Notes From My Knapsack 3-29-12
Easter blossoms and bitter herbs
Passover meals always have bitter herbs along with the sweets and salt; good quilts need the dark colors arranged to help the bright squares pop.
Visual art pays close attention to negative space, and any musician or actor knows that silences are a crucial part of what we listen to, and how everyone hears.
Even if John Cage took that idea about 4'33" too far for some of us.
Easter needs Good Friday. No crown without the cross, goes one old saying, and if you try to leap from Palm Sunday's kingly procession to the glory of the resurrection a week later, you're likely to fall hard into the valley of the shadow of death.
As Winston Churchill liked to point out, the 23rd Psalm says "though I walk *through* the valley . . ." not "as I stop and sit a spell in the valley."
So we make our way from the rented rooms and furtive, yet fraught with significance meal, a scurry through the Kidron Valley to Gethsemane to a betrayal, and an imprisonment, a scourging, a crucifixion.
You've seen the movie.
Maybe you don't want the whole Technicolor visual, but if you don't "go there" in some way, you'll lose the contrast that helps make sense of the raucous, gleeful, incredulous joy of Easter Sunday. At Centenary UMC, we're going to try to wrap up the Maundy Thursday service next week, for those who are game, with a footwashing.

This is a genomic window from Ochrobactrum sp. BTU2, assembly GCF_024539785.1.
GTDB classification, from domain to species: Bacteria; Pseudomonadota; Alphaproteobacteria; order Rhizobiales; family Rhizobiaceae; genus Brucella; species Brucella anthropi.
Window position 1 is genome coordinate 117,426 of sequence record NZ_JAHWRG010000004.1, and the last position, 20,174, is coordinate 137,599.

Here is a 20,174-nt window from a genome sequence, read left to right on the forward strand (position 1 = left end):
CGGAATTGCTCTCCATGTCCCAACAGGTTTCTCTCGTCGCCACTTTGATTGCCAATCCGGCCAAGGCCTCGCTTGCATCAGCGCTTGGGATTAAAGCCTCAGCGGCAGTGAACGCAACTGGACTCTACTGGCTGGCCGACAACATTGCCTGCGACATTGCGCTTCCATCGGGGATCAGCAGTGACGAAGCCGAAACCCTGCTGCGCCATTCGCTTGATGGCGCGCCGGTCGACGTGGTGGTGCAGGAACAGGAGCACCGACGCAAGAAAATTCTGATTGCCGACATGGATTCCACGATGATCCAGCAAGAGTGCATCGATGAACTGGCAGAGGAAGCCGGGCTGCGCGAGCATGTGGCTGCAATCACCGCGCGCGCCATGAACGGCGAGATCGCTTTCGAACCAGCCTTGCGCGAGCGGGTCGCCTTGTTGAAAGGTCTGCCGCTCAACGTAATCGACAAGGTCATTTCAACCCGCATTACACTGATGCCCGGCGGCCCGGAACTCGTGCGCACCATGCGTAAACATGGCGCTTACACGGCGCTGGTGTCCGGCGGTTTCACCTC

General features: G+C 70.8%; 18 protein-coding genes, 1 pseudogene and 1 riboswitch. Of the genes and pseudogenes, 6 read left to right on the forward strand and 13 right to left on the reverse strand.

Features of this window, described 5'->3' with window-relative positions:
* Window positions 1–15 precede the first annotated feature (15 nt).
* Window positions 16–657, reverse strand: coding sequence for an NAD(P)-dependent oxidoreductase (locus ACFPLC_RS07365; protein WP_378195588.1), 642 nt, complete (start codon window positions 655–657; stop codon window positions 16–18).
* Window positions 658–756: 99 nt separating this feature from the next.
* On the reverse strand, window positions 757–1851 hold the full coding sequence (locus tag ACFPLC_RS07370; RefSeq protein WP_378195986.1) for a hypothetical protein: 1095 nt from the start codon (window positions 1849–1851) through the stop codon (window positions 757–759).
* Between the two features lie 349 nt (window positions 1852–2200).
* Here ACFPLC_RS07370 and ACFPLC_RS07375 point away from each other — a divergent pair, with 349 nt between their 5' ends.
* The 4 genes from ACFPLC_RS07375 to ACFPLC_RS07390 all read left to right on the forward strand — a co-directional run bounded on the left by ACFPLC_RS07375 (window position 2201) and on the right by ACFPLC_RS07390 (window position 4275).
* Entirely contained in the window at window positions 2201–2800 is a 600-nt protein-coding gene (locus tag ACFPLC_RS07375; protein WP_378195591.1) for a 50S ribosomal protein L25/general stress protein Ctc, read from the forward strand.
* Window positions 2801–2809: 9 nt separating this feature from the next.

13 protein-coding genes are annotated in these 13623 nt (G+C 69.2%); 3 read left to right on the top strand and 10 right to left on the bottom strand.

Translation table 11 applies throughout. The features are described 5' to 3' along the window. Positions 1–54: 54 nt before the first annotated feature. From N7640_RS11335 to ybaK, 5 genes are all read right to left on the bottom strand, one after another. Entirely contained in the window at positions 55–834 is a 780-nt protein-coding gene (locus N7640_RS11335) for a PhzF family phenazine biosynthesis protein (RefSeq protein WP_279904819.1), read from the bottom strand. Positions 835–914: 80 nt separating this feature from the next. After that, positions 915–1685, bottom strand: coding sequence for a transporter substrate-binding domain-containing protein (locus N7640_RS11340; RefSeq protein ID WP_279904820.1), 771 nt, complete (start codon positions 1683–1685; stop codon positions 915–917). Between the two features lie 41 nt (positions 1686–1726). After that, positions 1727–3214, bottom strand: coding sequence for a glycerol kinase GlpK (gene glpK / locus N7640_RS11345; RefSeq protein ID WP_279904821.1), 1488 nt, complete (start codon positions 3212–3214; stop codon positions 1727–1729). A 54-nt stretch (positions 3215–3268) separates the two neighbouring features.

John's Gospel skims the communion story of that Holy Week Thursday, the usual heart of why Christian churches do a Thursday night service, and tells a story his predecessors skip past themselves: Jesus gets down on his knees, wraps a towel around his waist or neck, and washes people's feet.
This, in a society where that was not only a social no-no, but where many wore no shoes, most who did had but sandals, and the streets were filled with camel droppings. Foot washing was a real humiliation.
We just have to warn the women who want to participate not to wear hose. Do women still wear hose? We'll warn 'em anyhow, just in case.
For all the cultural distance, there's something strikingly counter-cultural in 2012 to wash someone's feet. It's a situation and position whose essential humility can still be felt, and it's hard to lord it over someone while you're holding onto their foot while sitting on the floor.
So towards the end of the 7:30 pm service, as the sanctuary lights darken with the reading of what is to come, and under our willful forgetting of what will be brightly unveiled, just beyond that night on the coming Sunday morn: some will choose to leave through a side door, and sit in a circle in Shepherd Hall, and take off their shoes.
That's what Moses had to do first, too. Barefoot on the soil, the humus, humility, on holy ground; standing to look into the depths of the darkest night, before the coming dawn, waiting for a place of promise to be revealed.
May this spring fulfill some hoped for promises in your life!
Jeff Gill is a writer, storyteller, and supply preacher around central Ohio; he wears size 14.5s, so you don't want to have to wash his feet, it will take longer. Tell your spring story to him at email@example.com, or follow Knapsack @Twitter.